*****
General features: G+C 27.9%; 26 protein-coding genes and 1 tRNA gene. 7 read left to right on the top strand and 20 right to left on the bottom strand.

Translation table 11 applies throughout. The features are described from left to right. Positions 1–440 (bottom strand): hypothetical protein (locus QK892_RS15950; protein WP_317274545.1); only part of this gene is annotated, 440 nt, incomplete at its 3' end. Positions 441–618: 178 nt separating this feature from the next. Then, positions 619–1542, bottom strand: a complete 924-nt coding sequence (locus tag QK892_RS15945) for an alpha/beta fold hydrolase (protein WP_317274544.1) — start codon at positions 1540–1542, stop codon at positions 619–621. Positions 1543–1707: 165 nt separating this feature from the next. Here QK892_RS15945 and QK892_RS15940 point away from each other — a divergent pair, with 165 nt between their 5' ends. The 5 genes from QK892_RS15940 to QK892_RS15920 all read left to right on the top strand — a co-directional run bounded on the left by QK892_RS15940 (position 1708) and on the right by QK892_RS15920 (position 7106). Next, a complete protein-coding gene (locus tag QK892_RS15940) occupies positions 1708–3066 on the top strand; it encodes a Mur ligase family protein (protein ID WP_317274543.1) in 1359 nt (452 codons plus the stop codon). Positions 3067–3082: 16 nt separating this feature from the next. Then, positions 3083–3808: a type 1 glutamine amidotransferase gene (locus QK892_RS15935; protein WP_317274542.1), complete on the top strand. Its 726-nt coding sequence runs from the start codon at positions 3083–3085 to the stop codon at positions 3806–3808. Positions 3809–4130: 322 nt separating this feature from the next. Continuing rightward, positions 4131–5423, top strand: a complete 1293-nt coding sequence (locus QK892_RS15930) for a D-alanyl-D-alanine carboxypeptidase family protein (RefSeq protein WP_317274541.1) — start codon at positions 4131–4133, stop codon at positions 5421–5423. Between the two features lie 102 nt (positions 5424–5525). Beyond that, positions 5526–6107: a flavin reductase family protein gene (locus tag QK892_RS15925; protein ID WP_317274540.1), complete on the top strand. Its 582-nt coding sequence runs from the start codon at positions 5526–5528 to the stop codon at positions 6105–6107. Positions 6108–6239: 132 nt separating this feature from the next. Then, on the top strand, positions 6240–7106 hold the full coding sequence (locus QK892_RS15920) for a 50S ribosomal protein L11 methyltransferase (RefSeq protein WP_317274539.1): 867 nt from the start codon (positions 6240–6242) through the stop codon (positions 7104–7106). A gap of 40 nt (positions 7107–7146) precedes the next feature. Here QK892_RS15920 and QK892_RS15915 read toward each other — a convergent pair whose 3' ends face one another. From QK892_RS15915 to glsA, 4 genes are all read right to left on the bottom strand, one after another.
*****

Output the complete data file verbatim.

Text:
General features: G+C 27.9%; 26 protein-coding genes and 1 tRNA gene. 7 read left to right on the top strand and 20 right to left on the bottom strand.

Translation table 11 applies throughout. The features are described from left to right. Positions 1–440 (bottom strand): hypothetical protein (locus QK892_RS15950; protein WP_317274545.1); only part of this gene is annotated, 440 nt, incomplete at its 3' end. Positions 441–618: 178 nt separating this feature from the next. Then, positions 619–1542, bottom strand: a complete 924-nt coding sequence (locus tag QK892_RS15945) for an alpha/beta fold hydrolase (protein WP_317274544.1) — start codon at positions 1540–1542, stop codon at positions 619–621. Positions 1543–1707: 165 nt separating this feature from the next. Here QK892_RS15945 and QK892_RS15940 point away from each other — a divergent pair, with 165 nt between their 5' ends. The 5 genes from QK892_RS15940 to QK892_RS15920 all read left to right on the top strand — a co-directional run bounded on the left by QK892_RS15940 (position 1708) and on the right by QK892_RS15920 (position 7106). Next, a complete protein-coding gene (locus tag QK892_RS15940) occupies positions 1708–3066 on the top strand; it encodes a Mur ligase family protein (protein ID WP_317274543.1) in 1359 nt (452 codons plus the stop codon). Positions 3067–3082: 16 nt separating this feature from the next. Then, positions 3083–3808: a type 1 glutamine amidotransferase gene (locus QK892_RS15935; protein WP_317274542.1), complete on the top strand. Its 726-nt coding sequence runs from the start codon at positions 3083–3085 to the stop codon at positions 3806–3808. Positions 3809–4130: 322 nt separating this feature from the next. Continuing rightward, positions 4131–5423, top strand: a complete 1293-nt coding sequence (locus QK892_RS15930) for a D-alanyl-D-alanine carboxypeptidase family protein (RefSeq protein WP_317274541.1) — start codon at positions 4131–4133, stop codon at positions 5421–5423. Between the two features lie 102 nt (positions 5424–5525). Beyond that, positions 5526–6107: a flavin reductase family protein gene (locus tag QK892_RS15925; protein ID WP_317274540.1), complete on the top strand. Its 582-nt coding sequence runs from the start codon at positions 5526–5528 to the stop codon at positions 6105–6107. Positions 6108–6239: 132 nt separating this feature from the next. Then, on the top strand, positions 6240–7106 hold the full coding sequence (locus QK892_RS15920) for a 50S ribosomal protein L11 methyltransferase (RefSeq protein WP_317274539.1): 867 nt from the start codon (positions 6240–6242) through the stop codon (positions 7104–7106). A gap of 40 nt (positions 7107–7146) precedes the next feature. Here QK892_RS15920 and QK892_RS15915 read toward each other — a convergent pair whose 3' ends face one another. From QK892_RS15915 to glsA, 4 genes are all read right to left on the bottom strand, one after another.